The German state of North-Rhine Westphalia is set to completely cut funding for archaeological research, threatening many projects that look at the history of the area. Nearly 12 million in euros a year is currently being spent by the state, and archaeologists and historians are fighting to keep this funding alive.
Officials in North-Rhine Westphalia, which is home to historical cities such as Aachen and Cologne, want to eliminate funding for archaeological research by 2015, as part of their efforts to cut the state’s financial debt. In 2012 the state spent 11.4 million Euros. Deutsche Gesellschaft für Ur- und Frühgeschichte e.V. (DGUF) – the German Society of Pre- and Protohistory is calling upon the state to reconsider the cuts.
Diane Scherzler, Vice-Chair of DGUF, tells Medievalists.net that the elimination of funding “would mean a collapse for archaeology on a level that is higher than “amateur”. It would mean a collapse of job opportunities for the young, for freelance archaeologists and specialists of all kinds plus on the longer term severe difficulties for people employed in the tourism sector, e. g. in the city of Xanten.
“If a wealthy state like North-Rhine Westphalia starts with such a political strategy certainly other German states and foreign countries that are less economically wealthy will follow. Therefore anything must be done to prevent this! In my opinion we are not just talking about NRW’s cultural heritage but of European or global heritage that is owned by mankind.”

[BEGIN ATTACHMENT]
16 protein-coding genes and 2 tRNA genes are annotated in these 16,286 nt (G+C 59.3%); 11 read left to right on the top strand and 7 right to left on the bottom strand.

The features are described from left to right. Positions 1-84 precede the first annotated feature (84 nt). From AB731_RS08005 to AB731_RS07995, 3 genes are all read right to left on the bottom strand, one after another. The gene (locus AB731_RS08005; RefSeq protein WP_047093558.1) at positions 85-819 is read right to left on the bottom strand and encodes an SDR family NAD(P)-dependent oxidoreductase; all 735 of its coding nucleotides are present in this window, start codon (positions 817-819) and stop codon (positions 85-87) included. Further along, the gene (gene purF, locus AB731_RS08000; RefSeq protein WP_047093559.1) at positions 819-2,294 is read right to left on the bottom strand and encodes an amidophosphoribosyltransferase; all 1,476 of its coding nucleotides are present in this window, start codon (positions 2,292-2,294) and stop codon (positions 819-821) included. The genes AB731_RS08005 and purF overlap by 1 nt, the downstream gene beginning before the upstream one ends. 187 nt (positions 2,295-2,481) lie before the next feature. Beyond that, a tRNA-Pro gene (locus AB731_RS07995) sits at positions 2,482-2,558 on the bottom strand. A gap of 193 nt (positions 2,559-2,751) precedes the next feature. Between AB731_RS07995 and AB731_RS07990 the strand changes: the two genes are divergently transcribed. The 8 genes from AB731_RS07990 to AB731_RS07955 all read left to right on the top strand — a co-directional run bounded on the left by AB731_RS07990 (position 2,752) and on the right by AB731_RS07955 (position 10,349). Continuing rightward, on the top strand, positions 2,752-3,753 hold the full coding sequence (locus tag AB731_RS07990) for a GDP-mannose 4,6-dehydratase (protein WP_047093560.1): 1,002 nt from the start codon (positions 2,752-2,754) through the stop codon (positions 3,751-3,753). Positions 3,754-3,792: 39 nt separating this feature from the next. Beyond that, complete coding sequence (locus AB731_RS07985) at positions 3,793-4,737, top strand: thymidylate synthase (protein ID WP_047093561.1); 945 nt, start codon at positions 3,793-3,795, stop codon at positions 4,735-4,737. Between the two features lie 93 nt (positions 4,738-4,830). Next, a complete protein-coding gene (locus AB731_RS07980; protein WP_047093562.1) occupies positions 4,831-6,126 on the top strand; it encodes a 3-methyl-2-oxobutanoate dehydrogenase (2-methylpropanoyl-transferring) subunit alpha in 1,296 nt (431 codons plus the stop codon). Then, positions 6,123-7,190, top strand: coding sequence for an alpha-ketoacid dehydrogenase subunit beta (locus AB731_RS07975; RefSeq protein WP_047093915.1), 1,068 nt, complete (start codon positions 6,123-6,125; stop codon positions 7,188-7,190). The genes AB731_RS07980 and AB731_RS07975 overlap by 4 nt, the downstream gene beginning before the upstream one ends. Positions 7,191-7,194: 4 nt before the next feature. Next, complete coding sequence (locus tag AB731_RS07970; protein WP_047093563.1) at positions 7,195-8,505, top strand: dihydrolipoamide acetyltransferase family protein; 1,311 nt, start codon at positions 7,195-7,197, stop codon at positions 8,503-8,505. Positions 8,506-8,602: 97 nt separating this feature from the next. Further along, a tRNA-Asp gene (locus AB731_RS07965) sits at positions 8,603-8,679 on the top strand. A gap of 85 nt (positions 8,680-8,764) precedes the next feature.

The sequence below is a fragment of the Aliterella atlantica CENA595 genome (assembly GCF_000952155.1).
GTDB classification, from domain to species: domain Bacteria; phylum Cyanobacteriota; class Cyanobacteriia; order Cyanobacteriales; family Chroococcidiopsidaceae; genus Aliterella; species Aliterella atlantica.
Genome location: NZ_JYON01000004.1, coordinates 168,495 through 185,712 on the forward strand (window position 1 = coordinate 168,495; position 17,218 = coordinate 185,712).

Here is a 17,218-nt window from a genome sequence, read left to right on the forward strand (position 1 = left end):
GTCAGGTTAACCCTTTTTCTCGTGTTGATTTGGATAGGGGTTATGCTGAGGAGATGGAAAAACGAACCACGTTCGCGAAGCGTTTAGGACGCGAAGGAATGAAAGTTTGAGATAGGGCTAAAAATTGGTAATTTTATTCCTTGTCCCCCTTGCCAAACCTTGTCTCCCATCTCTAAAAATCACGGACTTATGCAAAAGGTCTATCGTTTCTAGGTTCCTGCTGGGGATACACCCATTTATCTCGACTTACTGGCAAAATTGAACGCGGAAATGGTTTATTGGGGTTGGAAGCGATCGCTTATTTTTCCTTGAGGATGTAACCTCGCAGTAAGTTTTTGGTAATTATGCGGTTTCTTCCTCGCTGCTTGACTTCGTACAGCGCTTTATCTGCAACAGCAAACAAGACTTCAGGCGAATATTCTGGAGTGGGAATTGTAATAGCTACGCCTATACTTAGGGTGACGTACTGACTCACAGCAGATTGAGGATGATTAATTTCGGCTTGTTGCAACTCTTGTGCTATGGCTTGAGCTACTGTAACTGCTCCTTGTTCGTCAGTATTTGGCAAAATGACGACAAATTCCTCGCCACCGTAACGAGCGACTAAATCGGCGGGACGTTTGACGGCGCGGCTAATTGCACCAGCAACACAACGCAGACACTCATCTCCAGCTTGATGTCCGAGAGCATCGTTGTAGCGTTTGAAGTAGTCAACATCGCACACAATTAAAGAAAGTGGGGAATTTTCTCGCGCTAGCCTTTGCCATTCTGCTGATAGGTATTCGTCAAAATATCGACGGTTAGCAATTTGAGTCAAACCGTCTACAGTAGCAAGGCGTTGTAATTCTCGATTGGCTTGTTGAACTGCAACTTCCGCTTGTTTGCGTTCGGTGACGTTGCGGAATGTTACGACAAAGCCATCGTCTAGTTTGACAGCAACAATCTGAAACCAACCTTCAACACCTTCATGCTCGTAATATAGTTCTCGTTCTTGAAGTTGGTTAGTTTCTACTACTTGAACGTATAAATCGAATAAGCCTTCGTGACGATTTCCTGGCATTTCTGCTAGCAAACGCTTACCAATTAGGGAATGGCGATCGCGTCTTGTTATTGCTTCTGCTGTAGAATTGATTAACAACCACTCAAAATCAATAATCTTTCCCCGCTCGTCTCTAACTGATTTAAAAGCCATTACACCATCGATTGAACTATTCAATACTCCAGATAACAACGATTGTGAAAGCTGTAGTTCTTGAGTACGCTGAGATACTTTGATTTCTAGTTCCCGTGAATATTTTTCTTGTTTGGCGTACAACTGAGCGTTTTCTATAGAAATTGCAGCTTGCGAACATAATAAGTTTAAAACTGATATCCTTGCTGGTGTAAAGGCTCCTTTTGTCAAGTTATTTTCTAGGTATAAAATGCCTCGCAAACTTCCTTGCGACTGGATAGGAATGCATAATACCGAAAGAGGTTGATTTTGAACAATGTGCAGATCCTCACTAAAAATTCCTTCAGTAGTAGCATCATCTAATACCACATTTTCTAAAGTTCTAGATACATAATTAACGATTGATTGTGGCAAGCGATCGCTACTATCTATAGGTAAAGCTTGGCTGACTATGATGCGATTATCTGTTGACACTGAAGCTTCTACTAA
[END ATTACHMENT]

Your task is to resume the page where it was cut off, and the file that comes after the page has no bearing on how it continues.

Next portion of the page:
North-Rhine Westphalia, which is Germany’s most populous state, has a rich history going back to prehistoric times, but so far only about 5% of the area has had documented archaeological research. Scherzler adds that “many smaller investigations that contributed significantly to what we know about how medieval towns in Rhineland – like Aachen, Cologne or Düsseldorf – evolved. In Westphalia the major archaeological projects of the recent years are studies of medieval castles, e. g. the Falkenburg near Detmold and the Holsterburg close to Warburg.”
Funding for archaeological research does come from local organizations, and the state government is interested in having polluters and developers pay the costs for archaeological work on their properties. Scherzler is worried that if this plan goes forward will companies and people “declare archaeological findings if it costs them a lot of money but the state intends to contribute nothing but rules. If the state gives the signal that archaeology is worth nothing, why should people want to care?”
Over 23000 people have signed a petition against the funding cuts. Please visit the DGUF website for more information.